Veyo has made some marked improvements in recent months, but the company hired to oversee the transportation of Medicaid patients continues to be criticized for its performance and has been fined several times by the state for contract violations. Continue Reading →

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CT to pay former inmate $1.3M after claims of improper medical treatment

The state has agreed to pay $1.3 million to a former inmate, who claimed correctional staff delayed identifying and properly treating his skin cancer, despite his rapidly deteriorating condition while incarcerated. Continue Reading →

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Panel: Women would retain right to abortion in CT if Roe v. Wade is overturned

If the 1973 landmark Roe v. Wade decision that established women’s constitutional right to abortion were overturned by the U.S. Supreme Court, women would still have that right in Connecticut where it was codified into law decades ago, participants in a state discussion panel said Wednesday. Continue Reading →

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CT AG slams Trump administration’s proposal to change Title X

Connecticut Attorney General George Jepsen and 12 other attorneys general claim that proposed changes to Title X — the only federal program specifically dedicated to supporting the delivery of family planning care — are unconstitutional and would limit care options for women. Continue Reading →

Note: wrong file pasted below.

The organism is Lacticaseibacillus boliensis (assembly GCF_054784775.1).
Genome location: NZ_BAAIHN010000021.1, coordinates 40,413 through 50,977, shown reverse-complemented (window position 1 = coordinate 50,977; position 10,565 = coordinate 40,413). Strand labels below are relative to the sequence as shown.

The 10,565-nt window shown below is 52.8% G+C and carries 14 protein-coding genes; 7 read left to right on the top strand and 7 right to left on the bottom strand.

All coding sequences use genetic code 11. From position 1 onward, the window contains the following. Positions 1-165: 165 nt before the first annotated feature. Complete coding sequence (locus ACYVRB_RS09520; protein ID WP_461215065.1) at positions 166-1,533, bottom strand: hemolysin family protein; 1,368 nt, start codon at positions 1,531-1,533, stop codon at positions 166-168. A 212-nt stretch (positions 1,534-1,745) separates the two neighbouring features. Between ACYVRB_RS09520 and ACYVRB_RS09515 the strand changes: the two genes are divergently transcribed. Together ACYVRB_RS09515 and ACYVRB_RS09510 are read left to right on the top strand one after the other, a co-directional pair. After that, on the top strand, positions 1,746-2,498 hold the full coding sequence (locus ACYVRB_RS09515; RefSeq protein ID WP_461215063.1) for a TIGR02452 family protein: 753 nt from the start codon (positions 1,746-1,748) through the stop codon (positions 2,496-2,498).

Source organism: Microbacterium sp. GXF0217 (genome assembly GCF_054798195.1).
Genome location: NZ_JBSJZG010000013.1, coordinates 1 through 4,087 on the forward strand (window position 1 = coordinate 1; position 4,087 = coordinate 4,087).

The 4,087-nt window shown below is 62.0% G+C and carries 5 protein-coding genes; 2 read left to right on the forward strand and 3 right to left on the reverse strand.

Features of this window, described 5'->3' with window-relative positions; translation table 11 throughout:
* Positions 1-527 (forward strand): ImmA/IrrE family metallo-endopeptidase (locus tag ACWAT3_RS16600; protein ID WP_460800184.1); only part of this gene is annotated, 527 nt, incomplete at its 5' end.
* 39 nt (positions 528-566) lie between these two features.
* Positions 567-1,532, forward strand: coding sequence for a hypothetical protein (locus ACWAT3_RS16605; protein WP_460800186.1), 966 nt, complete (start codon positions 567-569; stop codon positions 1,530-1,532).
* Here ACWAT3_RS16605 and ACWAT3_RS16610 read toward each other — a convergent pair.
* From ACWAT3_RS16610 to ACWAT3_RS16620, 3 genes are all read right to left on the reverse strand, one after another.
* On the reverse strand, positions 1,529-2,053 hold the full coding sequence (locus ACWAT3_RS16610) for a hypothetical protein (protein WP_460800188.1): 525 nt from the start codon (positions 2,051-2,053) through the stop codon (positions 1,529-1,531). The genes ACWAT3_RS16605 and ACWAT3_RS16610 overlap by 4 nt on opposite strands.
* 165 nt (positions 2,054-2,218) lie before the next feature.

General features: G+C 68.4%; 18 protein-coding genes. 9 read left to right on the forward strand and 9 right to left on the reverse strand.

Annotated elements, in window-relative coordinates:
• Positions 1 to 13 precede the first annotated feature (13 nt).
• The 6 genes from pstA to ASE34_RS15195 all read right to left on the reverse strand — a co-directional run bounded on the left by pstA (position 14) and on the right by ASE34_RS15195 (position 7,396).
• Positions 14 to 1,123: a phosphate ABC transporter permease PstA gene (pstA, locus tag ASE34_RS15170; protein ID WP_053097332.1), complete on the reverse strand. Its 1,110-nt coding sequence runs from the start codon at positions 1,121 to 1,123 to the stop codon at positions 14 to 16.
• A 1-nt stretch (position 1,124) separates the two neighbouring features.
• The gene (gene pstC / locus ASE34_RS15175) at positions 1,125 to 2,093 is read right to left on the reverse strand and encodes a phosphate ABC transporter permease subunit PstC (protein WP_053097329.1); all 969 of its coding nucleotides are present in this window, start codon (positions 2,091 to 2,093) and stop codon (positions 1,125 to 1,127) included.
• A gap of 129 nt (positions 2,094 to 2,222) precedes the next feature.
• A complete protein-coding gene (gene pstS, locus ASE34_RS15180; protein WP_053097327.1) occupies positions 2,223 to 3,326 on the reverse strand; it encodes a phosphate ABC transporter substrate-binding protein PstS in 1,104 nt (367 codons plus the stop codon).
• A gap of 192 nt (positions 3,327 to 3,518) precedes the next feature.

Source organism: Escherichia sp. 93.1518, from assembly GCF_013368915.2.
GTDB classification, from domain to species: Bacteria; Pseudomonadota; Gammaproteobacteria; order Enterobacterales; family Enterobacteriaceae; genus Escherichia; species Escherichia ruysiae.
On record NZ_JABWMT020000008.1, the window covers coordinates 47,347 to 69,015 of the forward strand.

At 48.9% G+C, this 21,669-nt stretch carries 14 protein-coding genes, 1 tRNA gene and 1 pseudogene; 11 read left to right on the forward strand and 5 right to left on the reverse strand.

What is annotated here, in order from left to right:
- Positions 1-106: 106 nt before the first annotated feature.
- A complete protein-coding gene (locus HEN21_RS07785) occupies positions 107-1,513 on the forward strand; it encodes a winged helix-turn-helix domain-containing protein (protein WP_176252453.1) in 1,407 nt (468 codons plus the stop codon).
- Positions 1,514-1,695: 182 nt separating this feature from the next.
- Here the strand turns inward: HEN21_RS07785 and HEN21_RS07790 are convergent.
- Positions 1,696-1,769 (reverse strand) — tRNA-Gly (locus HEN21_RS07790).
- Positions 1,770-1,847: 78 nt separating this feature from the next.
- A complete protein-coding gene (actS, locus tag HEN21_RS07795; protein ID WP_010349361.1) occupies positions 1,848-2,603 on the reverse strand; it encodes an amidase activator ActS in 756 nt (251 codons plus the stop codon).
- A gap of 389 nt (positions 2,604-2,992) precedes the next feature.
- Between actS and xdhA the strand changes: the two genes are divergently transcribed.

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Legislators grill UConn Health, DOC about inmate health care

Concerns about the medical care provided to inmates in Connecticut’s prisons emerged during a six-hour hearing Monday as family members of inmates testified about substandard care and the correction department’s former chief medical officer told lawmakers that requests for specialized treatment were routinely denied. Continue Reading →

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DOC commissioner sued twice in a week over prisoners’ health care

The commissioner of the Connecticut Department of Correction was sued twice this week, an indication of persistent concerns about the quality of medical care being provided to inmates. The most recent lawsuit, filed Thursday, alleges that a 19-year-old man died after he repeatedly asked for medical attention he never received. A second, a class action lawsuit, claims the department has refused to provide life-saving treatment to those incarcerated with hepatitis C. Continue Reading →

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More ER docs turning to non-opioids to fight overdose epidemic

Emergency department physicians across the state are using more non-opioid treatments for conditions that historically have required powerful opioids for pain management, as they try to play a lead role in the overdose epidemic that kills on average 115 Americans every day. This change, coupled with other efforts, has resulted in a significant decrease in opioids ordered at emergency departments in at least two hospitals, Norwalk and Middlesex, from 2016 to 2017. Continue Reading →